Summary: At some point in life, every child has a hero they what to grow up to be. How do we become the model’s of Christian maturity and faith that others will want to immolate. Looking into the character of some biblical examples will help you to become a rea
Heroes of the Faith
Text: 1 Samuel 17:1-11
The edgy television drama Heroes follows a group of individuals who carry an unusual genetic marker giving them unique, superhuman abilities. These superhuman capabilities include things like reading people’s thoughts, becoming invisible, time traveling, knowing the future, exhibiting incredible strength, and being indestructible. As the story progresses these heroes are coming to the realization that together they have a mission to ’save the world’.
The early taglines for the publicity of this series was “Ordinary people discovering extraordinary abilities."
It that was a hero is all about - - - Superhuman, extraordinary capabilities? Hollywood would have us believe that.
I think heroes are made another way. And I think the Bible give us a great of how heroes are made and who qualifies as a hero.
I. Who needs a hero?
It’s hard to imagine that in an “It’s all about me” society, that anyone would need a hero. After all, if I can do it myself, figure it out myself or at the very lease “google” it, why do I need anyone else.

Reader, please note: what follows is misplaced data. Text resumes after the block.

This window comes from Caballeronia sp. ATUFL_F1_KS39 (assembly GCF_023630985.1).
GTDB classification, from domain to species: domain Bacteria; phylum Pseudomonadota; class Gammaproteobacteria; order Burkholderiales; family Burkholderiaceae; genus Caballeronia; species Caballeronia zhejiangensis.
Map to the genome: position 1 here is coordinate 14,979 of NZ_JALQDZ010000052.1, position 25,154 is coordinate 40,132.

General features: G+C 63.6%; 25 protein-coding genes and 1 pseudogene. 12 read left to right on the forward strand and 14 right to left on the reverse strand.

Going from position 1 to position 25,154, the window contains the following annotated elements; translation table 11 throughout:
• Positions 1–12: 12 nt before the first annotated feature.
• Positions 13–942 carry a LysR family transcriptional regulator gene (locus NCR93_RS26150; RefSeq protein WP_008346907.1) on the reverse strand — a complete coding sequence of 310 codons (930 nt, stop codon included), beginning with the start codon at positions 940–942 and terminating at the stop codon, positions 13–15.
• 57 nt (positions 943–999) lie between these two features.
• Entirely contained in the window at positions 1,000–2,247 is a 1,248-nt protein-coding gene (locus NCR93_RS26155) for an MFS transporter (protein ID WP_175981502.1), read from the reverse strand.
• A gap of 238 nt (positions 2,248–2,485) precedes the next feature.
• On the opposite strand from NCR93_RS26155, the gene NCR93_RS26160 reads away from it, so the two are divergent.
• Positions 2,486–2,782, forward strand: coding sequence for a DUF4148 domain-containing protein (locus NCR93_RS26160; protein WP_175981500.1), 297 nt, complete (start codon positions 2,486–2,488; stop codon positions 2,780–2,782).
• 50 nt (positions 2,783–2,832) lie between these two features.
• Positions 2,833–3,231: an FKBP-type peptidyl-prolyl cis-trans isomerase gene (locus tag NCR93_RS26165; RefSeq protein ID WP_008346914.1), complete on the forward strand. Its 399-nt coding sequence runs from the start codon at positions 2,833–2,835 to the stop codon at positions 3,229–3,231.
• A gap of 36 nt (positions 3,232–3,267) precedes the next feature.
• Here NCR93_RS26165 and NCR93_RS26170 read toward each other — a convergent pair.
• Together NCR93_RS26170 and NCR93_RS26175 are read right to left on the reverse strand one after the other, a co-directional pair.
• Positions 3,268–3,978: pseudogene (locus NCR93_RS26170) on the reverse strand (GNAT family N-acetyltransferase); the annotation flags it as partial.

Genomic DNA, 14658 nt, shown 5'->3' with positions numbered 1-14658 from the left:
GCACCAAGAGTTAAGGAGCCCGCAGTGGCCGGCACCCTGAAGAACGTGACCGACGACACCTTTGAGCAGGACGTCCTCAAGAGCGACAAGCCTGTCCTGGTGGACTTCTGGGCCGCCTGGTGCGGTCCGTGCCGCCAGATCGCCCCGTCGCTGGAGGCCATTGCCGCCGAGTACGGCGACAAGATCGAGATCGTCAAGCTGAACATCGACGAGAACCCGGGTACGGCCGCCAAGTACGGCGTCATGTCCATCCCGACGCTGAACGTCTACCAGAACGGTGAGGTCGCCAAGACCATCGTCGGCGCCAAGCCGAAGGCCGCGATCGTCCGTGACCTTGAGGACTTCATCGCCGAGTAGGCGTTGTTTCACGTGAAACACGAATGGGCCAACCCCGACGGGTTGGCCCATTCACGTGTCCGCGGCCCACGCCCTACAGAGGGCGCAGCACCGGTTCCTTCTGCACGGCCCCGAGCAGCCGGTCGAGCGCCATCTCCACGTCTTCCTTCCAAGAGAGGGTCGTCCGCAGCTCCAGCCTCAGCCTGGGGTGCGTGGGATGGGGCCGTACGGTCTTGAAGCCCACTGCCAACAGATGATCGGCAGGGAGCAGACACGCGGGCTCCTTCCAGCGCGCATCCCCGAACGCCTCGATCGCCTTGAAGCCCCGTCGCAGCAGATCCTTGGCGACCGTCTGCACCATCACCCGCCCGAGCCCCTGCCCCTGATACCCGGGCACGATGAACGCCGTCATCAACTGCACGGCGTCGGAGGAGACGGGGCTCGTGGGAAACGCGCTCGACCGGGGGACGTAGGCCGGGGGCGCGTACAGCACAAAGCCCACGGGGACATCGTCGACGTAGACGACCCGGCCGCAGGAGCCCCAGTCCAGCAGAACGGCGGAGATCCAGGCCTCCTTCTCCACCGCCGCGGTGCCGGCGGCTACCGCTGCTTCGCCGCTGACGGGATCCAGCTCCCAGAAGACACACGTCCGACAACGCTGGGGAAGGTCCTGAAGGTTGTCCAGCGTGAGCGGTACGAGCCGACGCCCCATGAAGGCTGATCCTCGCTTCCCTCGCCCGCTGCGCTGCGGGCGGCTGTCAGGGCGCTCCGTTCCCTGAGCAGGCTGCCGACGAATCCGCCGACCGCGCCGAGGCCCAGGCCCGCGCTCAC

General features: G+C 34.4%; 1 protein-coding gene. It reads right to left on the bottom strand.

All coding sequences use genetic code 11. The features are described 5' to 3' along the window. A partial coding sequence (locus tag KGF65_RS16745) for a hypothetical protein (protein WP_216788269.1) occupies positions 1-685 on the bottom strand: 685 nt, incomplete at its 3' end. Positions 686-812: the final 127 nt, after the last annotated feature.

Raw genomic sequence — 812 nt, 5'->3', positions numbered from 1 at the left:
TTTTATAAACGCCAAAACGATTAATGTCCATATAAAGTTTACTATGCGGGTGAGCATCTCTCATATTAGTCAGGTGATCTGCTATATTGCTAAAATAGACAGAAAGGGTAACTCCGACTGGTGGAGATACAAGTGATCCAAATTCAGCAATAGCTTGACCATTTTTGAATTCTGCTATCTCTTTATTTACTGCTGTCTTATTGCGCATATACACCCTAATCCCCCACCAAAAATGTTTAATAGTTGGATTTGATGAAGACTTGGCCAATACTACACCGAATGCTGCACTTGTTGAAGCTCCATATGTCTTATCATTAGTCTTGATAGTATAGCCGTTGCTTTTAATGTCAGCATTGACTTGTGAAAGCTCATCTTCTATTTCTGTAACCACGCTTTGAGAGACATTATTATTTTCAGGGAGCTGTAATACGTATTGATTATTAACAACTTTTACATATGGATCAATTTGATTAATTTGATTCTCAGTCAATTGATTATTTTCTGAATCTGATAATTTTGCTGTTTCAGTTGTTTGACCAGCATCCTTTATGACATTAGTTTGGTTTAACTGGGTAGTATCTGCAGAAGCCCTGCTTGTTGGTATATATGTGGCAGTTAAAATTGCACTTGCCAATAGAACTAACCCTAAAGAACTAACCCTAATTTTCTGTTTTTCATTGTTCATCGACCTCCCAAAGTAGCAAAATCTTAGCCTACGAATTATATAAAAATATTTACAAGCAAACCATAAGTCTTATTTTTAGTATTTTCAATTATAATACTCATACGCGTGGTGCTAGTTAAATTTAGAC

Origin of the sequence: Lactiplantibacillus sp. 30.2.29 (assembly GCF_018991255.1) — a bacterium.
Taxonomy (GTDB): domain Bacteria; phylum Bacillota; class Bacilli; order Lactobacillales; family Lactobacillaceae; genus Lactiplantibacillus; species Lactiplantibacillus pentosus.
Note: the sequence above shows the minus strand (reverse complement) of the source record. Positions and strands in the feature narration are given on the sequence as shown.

But really, isn’t everyone in pursuit of a hero? Someone that they can look up to, emulate, and model? A well known child psychologist has stated that “The need for a hero is even more urgent for children because they don’t know how to think abstractly. But they can imagine what their hero would do in the circumstances, and it gives them a useful reference point to build abstract thinking skills."
Truth is, we all need a hero. Someone we can look up to, someone we strive to be like.
Heroes live a life worthy of imitating.
The Apostle Paul told the early church believers that if they were looking for a hero they could look to him. He said “14 I do not write these things to shame you, but as my beloved children I warn you. 15 For though you might have ten thousand instructors in Christ, yet you do not have many fathers; for in Christ Jesus I have begotten you through the gospel. 16 Therefore I urge you, imitate me. and again in 1 Corinthians 11:1 he instructed again that they “imitate me, just as I also imitate Christ”.
Remember what our earlier definition of a Hero is? “Ordinary people doing extraordinary things.”
Our country is in need of some heroes
Our community would use a few heroes
Our Church could benefit from some heroes
Our homes desperately need to be led by a couple of heroes
II. What makes a Hero?.
Israel was in desperate need of a hero. Oh, they had a king, Saul, a man who at one time was the most influential man in the kingdom, chosen by the people, not so much because he was God’s pick, but because of his statue and status. The Bible puts it this way:
1 There was a man of Benjamin whose name was Kish the son of Abiel, , a Benjamite, a mighty man of power. 2 And he had a choice and handsome son whose name was Saul. There was not a more handsome person than he among the children of Israel. From his shoulders upward he was taller than any of the people.
But something had drastically changed by the time Israel got to the battlefield of Sochoh. Let’s look at our text again (verse 11)